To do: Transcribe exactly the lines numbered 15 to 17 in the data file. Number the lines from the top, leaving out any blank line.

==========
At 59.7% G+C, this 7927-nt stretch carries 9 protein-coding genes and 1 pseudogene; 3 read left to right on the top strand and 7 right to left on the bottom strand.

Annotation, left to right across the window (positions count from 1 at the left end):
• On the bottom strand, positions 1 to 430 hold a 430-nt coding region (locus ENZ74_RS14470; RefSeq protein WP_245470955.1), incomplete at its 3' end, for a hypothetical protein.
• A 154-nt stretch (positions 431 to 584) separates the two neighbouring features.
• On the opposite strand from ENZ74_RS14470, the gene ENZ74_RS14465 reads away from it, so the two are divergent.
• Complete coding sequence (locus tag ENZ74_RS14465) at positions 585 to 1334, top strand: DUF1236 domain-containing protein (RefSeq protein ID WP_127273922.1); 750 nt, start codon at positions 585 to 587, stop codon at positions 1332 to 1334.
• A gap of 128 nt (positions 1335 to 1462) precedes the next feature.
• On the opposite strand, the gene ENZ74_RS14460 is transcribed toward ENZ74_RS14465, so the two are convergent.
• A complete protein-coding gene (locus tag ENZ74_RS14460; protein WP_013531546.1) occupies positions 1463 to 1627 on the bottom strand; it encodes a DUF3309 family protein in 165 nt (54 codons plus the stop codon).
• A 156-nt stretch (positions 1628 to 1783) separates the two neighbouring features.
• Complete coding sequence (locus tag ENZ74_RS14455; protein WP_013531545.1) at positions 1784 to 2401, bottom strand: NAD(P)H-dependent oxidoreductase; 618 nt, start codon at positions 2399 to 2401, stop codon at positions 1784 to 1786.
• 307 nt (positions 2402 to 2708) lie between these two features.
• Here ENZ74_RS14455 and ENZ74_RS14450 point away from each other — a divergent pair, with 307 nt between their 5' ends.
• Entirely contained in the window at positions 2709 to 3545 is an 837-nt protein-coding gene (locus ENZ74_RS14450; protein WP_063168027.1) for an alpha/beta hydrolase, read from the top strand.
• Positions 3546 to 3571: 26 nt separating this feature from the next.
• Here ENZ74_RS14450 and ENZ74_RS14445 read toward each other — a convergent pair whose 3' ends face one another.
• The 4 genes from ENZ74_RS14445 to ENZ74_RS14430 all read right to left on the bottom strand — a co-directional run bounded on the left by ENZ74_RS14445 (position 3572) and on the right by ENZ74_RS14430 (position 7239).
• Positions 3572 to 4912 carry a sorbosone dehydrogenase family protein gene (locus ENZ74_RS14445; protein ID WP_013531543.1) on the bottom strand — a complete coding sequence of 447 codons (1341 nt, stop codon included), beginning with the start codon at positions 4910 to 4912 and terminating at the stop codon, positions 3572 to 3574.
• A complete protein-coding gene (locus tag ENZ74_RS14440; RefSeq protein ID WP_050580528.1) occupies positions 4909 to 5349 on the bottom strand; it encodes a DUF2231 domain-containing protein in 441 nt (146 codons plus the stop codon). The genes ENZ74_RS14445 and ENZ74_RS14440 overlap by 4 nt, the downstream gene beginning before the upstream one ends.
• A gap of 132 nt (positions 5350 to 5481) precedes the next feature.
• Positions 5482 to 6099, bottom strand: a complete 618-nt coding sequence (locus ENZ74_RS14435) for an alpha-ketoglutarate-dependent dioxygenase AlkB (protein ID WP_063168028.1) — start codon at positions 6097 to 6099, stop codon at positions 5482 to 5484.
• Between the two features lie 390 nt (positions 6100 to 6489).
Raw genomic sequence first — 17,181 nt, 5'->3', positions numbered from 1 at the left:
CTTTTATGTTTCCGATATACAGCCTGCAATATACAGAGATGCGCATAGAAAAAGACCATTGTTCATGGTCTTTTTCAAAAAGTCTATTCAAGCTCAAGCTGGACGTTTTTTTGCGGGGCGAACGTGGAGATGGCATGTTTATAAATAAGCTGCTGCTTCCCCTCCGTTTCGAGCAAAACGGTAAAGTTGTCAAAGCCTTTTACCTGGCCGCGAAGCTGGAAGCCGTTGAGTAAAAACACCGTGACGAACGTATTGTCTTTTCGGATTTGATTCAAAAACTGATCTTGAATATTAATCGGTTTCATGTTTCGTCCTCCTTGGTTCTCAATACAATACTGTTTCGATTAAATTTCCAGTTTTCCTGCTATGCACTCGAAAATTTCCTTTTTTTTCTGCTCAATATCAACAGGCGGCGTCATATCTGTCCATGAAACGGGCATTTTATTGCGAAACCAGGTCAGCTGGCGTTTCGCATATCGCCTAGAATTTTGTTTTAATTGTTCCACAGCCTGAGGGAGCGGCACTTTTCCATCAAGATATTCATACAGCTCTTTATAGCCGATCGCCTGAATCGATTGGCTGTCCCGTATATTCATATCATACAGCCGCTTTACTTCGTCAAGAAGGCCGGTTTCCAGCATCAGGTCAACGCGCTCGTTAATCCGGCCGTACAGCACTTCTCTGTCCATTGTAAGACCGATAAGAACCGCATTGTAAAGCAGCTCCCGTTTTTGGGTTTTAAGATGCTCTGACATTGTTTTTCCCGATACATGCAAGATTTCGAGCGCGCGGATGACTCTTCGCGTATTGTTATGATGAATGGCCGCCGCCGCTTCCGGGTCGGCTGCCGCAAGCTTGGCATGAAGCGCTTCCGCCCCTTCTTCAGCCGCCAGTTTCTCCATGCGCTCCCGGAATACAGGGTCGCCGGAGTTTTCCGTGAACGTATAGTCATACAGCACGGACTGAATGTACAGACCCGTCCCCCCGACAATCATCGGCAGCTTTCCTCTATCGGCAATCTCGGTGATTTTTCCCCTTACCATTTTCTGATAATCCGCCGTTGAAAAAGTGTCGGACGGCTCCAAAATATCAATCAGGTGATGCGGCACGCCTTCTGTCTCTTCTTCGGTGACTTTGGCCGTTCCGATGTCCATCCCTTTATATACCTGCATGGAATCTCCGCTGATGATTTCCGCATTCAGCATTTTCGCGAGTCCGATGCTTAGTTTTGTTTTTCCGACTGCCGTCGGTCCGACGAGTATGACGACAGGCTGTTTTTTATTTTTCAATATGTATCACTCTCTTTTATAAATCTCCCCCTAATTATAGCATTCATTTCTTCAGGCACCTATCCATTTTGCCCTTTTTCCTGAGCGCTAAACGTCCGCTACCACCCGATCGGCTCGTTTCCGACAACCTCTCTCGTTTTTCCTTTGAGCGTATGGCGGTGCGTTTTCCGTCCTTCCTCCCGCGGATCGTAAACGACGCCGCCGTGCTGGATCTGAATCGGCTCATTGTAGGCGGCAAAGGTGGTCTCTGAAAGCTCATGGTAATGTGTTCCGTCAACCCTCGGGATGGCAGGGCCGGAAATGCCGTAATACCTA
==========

• Positions 3546 to 3571: 26 nt separating this feature from the next.
• Here ENZ74_RS14450 and ENZ74_RS14445 read toward each other — a convergent pair whose 3' ends face one another.
• The 4 genes from ENZ74_RS14445 to ENZ74_RS14430 all read right to left on the bottom strand — a co-directional run bounded on the left by ENZ74_RS14445 (position 3572) and on the right by ENZ74_RS14430 (position 7239).